If you spend your time writing your whole book, you do yourself a disservice. It’s better to write a book proposal and see if it sells. If it doesn’t, maybe you can readjust the theme of your book or the slant. That’s harder to do if it’s already all written.
So research book proposals, take a deep breath, and jump in! But remember, there are already a lot of people in the water, and they don’t want to make room for you. That’s why:
2. Self-Publishing is Growing. As publishers stop taking books by unknown authors, the tendency for speakers is to pay for them to be published yourself. Many companies will publish your book for you, for a fee! It can cost about $5,000 for 1,000 copies, though it varies significantly by publishing company. The good news is that you keep all the profits. If you sell every single one of those books for $15, you’ve just made $10,000, likely more than if the book had sold through a traditional publisher. But there’s some bad news, too.
First, it’s a lot of money up front. Do you have it?
Second, when it’s self-published, it’s not usually as well-edited. It may be copy-edited, which means that someone checks your grammar and spelling, but it’s not necessarily given a substantive edit. Pay for the substantive edit, even if it’s expensive. Pay for a critique. I have seen so many self-published books which just aren’t done well. Chapters are in the wrong order, it’s not clear what point they’re making, the voice isn’t clear. You may think you’re a great writer, but that doesn’t mean you know how to put a book together. It is better to invest the money up front and let professionals help you than to try to do it “on the cheap”.
And above all, pay for a good cover! Covers make all the difference. If you have a quality cover, with a great picture, no one can tell whether it’s self-published or not.
Just because you’ve paid for it to be published, though, doesn’t mean that marketing is now a breeze. It won’t be in any bookshops unless you personally go in there and try to sell it. You have no distribution channels, unlike normal publishers. I only suggest self-publishing if you have the personal channels (like speaking engagements) to sell your book at. Otherwise you’re going to have 1,000 books growing moldy in your garage. And nobody wants that.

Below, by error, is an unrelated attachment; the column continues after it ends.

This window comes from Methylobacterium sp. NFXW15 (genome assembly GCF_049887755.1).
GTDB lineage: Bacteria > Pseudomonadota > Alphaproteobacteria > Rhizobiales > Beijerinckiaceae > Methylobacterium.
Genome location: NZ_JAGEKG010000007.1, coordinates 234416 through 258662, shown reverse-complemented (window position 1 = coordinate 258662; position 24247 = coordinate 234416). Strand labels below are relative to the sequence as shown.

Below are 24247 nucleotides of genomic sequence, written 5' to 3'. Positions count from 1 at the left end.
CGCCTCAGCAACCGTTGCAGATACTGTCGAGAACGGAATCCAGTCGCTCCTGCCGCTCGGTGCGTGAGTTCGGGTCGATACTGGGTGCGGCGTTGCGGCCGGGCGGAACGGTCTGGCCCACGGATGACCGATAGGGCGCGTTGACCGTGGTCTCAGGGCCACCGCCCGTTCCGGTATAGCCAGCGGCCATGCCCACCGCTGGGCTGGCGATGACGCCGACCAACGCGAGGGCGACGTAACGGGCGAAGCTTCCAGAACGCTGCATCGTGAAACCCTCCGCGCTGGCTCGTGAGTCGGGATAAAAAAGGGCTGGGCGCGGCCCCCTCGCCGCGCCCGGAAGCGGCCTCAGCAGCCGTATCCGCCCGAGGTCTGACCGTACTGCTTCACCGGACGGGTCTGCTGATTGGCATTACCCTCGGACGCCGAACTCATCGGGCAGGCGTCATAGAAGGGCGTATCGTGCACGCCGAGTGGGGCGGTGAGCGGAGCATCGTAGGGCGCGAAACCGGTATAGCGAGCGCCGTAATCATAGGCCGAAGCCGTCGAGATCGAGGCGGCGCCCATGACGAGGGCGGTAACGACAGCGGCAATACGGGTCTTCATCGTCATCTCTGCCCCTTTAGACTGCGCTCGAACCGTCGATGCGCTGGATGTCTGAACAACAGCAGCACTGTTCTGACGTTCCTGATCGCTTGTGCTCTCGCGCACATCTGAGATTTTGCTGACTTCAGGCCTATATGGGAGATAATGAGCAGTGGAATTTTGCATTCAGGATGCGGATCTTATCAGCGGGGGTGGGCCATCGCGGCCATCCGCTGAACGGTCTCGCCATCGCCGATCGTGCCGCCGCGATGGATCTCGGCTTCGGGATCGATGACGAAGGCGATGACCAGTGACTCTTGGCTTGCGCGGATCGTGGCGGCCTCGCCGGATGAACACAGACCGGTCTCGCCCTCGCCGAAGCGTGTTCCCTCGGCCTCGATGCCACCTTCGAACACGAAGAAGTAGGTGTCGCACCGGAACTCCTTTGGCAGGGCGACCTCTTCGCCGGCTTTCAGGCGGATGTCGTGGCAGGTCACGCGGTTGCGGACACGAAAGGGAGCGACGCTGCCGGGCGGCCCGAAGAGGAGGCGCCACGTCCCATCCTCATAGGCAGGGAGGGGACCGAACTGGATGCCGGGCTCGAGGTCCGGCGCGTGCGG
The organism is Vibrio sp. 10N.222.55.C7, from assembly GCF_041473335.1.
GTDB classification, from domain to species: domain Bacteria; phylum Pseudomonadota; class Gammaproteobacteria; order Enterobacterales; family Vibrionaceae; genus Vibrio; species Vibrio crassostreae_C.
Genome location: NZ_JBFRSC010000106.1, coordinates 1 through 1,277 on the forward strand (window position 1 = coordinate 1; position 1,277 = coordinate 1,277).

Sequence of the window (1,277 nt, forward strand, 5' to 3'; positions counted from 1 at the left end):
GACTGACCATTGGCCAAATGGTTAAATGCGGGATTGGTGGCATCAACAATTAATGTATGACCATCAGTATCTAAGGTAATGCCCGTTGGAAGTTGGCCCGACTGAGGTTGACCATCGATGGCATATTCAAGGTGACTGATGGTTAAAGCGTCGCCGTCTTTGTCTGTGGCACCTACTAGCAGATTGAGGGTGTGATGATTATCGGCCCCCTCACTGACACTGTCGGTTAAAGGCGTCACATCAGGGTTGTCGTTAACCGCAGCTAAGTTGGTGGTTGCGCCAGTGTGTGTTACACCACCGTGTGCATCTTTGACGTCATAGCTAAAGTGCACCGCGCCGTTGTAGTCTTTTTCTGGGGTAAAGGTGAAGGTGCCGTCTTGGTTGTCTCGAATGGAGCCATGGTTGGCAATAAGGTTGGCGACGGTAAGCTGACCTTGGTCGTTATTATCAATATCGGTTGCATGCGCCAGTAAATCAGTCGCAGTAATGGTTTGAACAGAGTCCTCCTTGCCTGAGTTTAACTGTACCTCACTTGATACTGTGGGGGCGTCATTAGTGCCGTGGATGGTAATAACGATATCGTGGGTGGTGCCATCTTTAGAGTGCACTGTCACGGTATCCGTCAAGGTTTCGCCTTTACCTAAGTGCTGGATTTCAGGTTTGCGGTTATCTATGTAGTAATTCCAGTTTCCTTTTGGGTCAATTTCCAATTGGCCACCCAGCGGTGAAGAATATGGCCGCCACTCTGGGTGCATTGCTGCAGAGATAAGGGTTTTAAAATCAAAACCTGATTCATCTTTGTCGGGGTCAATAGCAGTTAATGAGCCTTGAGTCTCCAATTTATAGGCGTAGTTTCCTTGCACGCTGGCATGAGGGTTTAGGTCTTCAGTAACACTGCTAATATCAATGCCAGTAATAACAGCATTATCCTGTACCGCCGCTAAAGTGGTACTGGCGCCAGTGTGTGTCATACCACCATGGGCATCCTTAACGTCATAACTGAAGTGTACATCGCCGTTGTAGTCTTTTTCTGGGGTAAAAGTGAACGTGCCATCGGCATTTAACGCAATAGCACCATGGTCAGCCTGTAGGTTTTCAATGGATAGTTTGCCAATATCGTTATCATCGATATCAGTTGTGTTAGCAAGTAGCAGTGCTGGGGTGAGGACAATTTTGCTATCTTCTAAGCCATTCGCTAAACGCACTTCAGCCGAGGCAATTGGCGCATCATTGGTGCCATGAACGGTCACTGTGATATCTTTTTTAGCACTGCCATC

What if all of this is discouraging you, and you’re not sure you want to write a book now? What else can you do?
As a speaker, I’d recommend building up your video and CD library. Get a great collection of videos to sell. It’s cheaper to pay for someone to make a video of you than to pay for 1000 books, so perhaps put the money there! Offer mp3s of your talk over the internet. You can even create ebooks of devotionals or some of your thoughts that people can download off of the internet, and that doesn’t cost you a cent.
I don’t know what will happen to the publishing world in the next decade. I don’t think books will disappear, but publishers might. Perhaps we will all become our own little publisher, and we’ll sell things more directly. We’ll likely see fewer big blockbuster sellers, and more books that sell just a few hundred copies. That’s not necessarily a bad thing. But it does mean that it’s a different thing, and we need to be prepared for that.
If you want something to sell, but you can’t get a book published, my audio download Creating Products to Sell helps you brainstorm product ideas–that don’t cost a fortune to produce!